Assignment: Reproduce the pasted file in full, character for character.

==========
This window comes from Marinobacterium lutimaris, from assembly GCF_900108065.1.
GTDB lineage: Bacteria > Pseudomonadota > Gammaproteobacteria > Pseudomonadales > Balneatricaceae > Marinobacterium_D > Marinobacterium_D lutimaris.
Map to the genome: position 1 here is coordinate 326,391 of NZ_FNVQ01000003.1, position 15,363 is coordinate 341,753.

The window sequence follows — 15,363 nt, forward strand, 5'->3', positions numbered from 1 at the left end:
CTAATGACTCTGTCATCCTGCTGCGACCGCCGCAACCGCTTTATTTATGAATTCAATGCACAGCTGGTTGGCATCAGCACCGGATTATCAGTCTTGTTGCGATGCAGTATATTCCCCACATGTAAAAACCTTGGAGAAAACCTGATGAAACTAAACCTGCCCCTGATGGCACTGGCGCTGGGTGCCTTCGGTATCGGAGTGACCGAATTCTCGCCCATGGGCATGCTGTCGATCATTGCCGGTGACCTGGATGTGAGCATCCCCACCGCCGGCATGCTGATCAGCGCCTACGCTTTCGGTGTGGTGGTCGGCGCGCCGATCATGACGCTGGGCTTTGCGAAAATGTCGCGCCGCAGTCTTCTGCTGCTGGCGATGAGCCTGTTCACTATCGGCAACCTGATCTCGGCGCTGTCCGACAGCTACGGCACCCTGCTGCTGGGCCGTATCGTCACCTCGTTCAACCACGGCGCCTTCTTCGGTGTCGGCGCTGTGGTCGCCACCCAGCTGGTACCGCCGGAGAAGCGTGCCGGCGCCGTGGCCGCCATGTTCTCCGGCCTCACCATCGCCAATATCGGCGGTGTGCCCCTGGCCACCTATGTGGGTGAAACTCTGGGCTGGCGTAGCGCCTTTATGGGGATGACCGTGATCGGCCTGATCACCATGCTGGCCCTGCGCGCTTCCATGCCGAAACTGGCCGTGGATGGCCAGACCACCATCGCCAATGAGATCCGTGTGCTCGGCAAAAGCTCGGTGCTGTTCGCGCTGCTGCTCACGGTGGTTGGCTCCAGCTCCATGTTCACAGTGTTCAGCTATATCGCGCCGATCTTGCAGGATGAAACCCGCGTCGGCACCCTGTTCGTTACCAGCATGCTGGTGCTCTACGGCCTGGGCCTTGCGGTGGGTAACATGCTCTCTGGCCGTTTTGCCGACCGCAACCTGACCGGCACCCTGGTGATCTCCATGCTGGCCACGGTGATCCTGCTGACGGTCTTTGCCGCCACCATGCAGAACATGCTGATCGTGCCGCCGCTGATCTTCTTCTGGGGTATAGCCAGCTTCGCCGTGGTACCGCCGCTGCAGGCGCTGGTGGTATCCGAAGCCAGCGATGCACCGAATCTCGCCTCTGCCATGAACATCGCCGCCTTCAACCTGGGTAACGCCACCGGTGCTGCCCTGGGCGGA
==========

This window comes from Marinobacterium lutimaris, from assembly GCF_900108065.1.
GTDB lineage: Bacteria > Pseudomonadota > Gammaproteobacteria > Pseudomonadales > Balneatricaceae > Marinobacterium_D > Marinobacterium_D lutimaris.
Map to the genome: position 1 here is coordinate 326,391 of NZ_FNVQ01000003.1, position 15,363 is coordinate 341,753.

The window sequence follows — 15,363 nt, forward strand, 5'->3', positions numbered from 1 at the left end:
CTAATGACTCTGTCATCCTGCTGCGACCGCCGCAACCGCTTTATTTATGAATTCAATGCACAGCTGGTTGGCATCAGCACCGGATTATCAGTCTTGTTGCGATGCAGTATATTCCCCACATGTAAAAACCTTGGAGAAAACCTGATGAAACTAAACCTGCCCCTGATGGCACTGGCGCTGGGTGCCTTCGGTATCGGAGTGACCGAATTCTCGCCCATGGGCATGCTGTCGATCATTGCCGGTGACCTGGATGTGAGCATCCCCACCGCCGGCATGCTGATCAGCGCCTACGCTTTCGGTGTGGTGGTCGGCGCGCCGATCATGACGCTGGGCTTTGCGAAAATGTCGCGCCGCAGTCTTCTGCTGCTGGCGATGAGCCTGTTCACTATCGGCAACCTGATCTCGGCGCTGTCCGACAGCTACGGCACCCTGCTGCTGGGCCGTATCGTCACCTCGTTCAACCACGGCGCCTTCTTCGGTGTCGGCGCTGTGGTCGCCACCCAGCTGGTACCGCCGGAGAAGCGTGCCGGCGCCGTGGCCGCCATGTTCTCCGGCCTCACCATCGCCAATATCGGCGGTGTGCCCCTGGCCACCTATGTGGGTGAAACTCTGGGCTGGCGTAGCGCCTTTATGGGGATGACCGTGATCGGCCTGATCACCATGCTGGCCCTGCGCGCTTCCATGCCGAAACTGGCCGTGGATGGCCAGACCACCATCGCCAATGAGATCCGTGTGCTCGGCAAAAGCTCGGTGCTGTTCGCGCTGCTGCTCACGGTGGTTGGCTCCAGCTCCATGTTCACAGTGTTCAGCTATATCGCGCCGATCTTGCAGGATGAAACCCGCGTCGGCACCCTGTTCGTTACCAGCATGCTGGTGCTCTACGGCCTGGGCCTTGCGGTGGGTAACATGCTCTCTGGCCGTTTTGCCGACCGCAACCTGACCGGCACCCTGGTGATCTCCATGCTGGCCACGGTGATCCTGCTGACGGTCTTTGCCGCCACCATGCAGAACATGCTGATCGTGCCGCCGCTGATCTTCTTCTGGGGTATAGCCAGCTTCGCCGTGGTACCGCCGCTGCAGGCGCTGGTGGTATCCGAAGCCAGCGATGCACCGAATCTCGCCTCTGCCATGAACATCGCCGCCTTCAACCTGGGTAACGCCACCGGTGCTGCCCTGGGCGGA